Established in 1894, the collection of the Division of Mammals is worldwide in scope. It contains more than 209,000 specimens and is one of the most heavily used mammal collections in the world. Its absolute size and geographic and taxonomic representation make it one of the most significant collections for specimen-based studies in mammalogy. A total of 540 primary type specimens have been catalogued.Learn more about Mammal Collection
The Mammals area has an active program of research, curation, and education that reaches round the world. Its staff includes two curators (Lawrence Heaney and Bruce Patterson), assistant collection manager (John Phelps), field biologist (Steve Goodman), and several people on term positions, as well as honorary associates, including adjunct curator Julian Kerbis Peterhans. The collections were founded in 1893 -- through field research programs around the world, they have grown into one of the largest (>212,000 specimens) and most heavily used mammal collections in the world.
We currently pursue research programs in Africa (including Madagascar), Asia, and North and South America in active collaboration with colleagues in each of those areas. Our research often results in the discovery of new species, generates new information on the ecology and evolution of mammalian biodiversity, and leads to more effective protection of threatened species.
At any given time, from two to four graduate students from the University of Chicago and University of Illinois are typically in residence, pursuing studies under the direction of the curators. Other graduate students, undergraduate students, and non-degree students participate in training programs both in Chicago as well as in the field.
Software and Digital Products
A website describing the NSF-funded biodiversity surveys of Manu National Park in Peru, led by Bruce Patterson and Douglas Stotz.
An Internet adaptation of the book by the same name, written by Larry Heaney and Jacinto Regalado.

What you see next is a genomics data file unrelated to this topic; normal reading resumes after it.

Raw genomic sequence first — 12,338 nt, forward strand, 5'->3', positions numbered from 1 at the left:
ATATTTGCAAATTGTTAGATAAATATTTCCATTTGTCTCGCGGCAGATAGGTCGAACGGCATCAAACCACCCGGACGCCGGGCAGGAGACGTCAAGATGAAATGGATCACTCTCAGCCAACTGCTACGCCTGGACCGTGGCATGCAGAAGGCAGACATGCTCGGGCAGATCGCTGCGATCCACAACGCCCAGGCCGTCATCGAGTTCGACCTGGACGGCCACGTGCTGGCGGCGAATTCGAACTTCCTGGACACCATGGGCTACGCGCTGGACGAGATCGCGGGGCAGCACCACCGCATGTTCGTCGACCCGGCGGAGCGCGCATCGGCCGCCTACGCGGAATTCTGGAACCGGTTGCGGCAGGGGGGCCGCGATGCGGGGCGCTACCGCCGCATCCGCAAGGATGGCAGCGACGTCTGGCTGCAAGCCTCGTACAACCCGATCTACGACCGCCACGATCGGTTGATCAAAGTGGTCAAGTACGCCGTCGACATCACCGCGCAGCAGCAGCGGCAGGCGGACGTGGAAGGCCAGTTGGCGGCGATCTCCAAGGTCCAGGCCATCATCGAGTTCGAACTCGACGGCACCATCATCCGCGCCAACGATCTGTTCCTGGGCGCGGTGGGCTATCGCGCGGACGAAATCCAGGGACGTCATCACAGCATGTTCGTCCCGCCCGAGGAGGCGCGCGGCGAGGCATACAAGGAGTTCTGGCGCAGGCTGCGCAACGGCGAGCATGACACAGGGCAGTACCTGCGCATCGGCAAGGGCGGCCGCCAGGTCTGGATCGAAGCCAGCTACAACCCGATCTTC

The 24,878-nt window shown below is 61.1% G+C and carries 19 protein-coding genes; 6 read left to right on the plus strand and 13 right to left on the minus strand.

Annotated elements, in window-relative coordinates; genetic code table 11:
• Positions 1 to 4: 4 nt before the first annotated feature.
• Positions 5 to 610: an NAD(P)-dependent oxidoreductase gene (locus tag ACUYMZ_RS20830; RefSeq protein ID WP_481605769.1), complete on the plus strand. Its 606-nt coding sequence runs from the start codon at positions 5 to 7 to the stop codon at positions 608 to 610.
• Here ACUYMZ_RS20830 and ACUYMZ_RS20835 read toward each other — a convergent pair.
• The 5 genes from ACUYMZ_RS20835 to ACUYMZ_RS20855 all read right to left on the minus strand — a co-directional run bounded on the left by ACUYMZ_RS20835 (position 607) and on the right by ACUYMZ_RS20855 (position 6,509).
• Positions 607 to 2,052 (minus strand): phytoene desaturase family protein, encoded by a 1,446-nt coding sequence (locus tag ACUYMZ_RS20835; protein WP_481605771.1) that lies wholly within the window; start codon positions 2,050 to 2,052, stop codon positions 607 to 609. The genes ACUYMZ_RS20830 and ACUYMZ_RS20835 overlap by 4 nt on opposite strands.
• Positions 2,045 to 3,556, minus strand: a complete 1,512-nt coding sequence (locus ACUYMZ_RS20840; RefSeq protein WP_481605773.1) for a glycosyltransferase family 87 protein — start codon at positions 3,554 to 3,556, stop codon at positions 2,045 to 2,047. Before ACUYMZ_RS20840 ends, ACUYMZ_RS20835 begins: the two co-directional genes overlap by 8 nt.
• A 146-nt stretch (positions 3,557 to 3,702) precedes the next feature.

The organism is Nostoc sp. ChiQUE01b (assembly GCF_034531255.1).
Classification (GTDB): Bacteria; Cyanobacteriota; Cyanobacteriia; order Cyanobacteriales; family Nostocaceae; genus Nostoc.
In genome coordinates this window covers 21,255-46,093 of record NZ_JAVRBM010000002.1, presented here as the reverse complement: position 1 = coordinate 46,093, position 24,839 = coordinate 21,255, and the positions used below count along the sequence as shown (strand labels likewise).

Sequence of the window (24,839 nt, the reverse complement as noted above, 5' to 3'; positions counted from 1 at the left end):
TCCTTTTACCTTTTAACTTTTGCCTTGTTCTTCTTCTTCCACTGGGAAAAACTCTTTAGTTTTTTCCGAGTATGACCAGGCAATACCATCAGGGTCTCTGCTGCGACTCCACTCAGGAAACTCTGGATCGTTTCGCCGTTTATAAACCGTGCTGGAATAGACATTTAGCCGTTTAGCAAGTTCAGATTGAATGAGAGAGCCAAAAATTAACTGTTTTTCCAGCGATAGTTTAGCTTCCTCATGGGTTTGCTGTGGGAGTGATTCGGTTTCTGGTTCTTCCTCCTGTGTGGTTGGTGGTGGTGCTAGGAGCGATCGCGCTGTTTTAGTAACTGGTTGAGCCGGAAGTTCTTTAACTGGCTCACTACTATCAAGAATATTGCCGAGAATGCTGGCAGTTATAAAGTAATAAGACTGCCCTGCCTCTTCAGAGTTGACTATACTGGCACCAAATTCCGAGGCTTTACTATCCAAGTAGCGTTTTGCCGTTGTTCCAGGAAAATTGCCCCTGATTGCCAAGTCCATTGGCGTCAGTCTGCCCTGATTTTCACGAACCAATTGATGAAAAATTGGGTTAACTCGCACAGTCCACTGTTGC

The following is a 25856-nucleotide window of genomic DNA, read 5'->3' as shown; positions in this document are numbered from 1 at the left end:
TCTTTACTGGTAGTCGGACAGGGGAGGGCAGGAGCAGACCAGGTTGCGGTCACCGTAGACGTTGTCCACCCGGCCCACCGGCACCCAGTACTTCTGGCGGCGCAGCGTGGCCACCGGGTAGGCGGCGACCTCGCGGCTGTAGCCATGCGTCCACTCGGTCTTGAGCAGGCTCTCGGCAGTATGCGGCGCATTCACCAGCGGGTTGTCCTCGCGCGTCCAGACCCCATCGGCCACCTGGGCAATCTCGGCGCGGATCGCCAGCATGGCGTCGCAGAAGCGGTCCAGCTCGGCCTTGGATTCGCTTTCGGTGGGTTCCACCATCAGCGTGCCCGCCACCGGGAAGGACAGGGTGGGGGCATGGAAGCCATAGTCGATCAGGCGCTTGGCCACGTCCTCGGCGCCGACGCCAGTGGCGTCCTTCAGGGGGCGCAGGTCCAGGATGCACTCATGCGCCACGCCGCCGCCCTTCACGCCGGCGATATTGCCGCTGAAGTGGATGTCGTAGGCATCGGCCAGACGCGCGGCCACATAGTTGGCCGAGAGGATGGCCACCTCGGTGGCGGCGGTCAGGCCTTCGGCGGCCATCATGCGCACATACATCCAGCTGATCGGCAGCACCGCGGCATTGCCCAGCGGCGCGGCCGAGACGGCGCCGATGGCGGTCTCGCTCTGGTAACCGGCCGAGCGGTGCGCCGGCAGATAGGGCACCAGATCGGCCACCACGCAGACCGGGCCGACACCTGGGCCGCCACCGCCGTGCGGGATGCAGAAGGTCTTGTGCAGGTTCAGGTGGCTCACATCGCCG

An Internet adaptation of Fieldiana, Zoology, New Series, No. 88 (1998) by Larry Heaney and colleagues.
An interactive key in English and Swahili to the Mammals of Tanzania by Bill Stanley.
A shareware program for Windows systems designed by Wirt Atmar and Bruce Patterson to assess the degree of nested structure in ecological communities
Virtual tours with:
- Bill Stanley on the Division's collections (2003)
- Bruce Patterson on woodland lions in Kenya (2005)
- Larry Heaney on Philippine small mammals (2007)
- Fencing parks to save lions
- Taxonomy serving conservation
- Mammals of Tanzania
- 7 New Mammals
- Man-Eating Lions of Tsavo
- Surveys in the Peruvian Andes
- Philippine Rain Forest
- Synopsis of Philippine Mammals
The Mammal collection is organized according to "Mammal Species of the World, 3rd ed." (Wilson and Reeder, 2005), with some modifications. However, users are cautioned that historical names may still be in use. If you do not find the taxon you seek in the main mammal collection search, try our taxonomy option to find how it might be filed within our collection. While we strive for accuracy in the data presented, we cannot guarantee it and urge users to verify all data. Currently records from Madagascar are not available.Learn more about Mammal Taxonomy
Carl Akeley worked at The Field Museum from 1896 to 1909, collecting and mounting animals for the Museum's exhibitions. While working at The Field Museum he pioneered a number of advancements in the field of taxidermy. Among them was a method of sculpting the underlying mannequin that gives all of his work its perfectly lifelike appearance. Akeley was also ground breaking in posing animals in accurate recreations of their natural habitats. Akeley's brilliant work can still be seen today in a number of The Field Museum's exhibitions.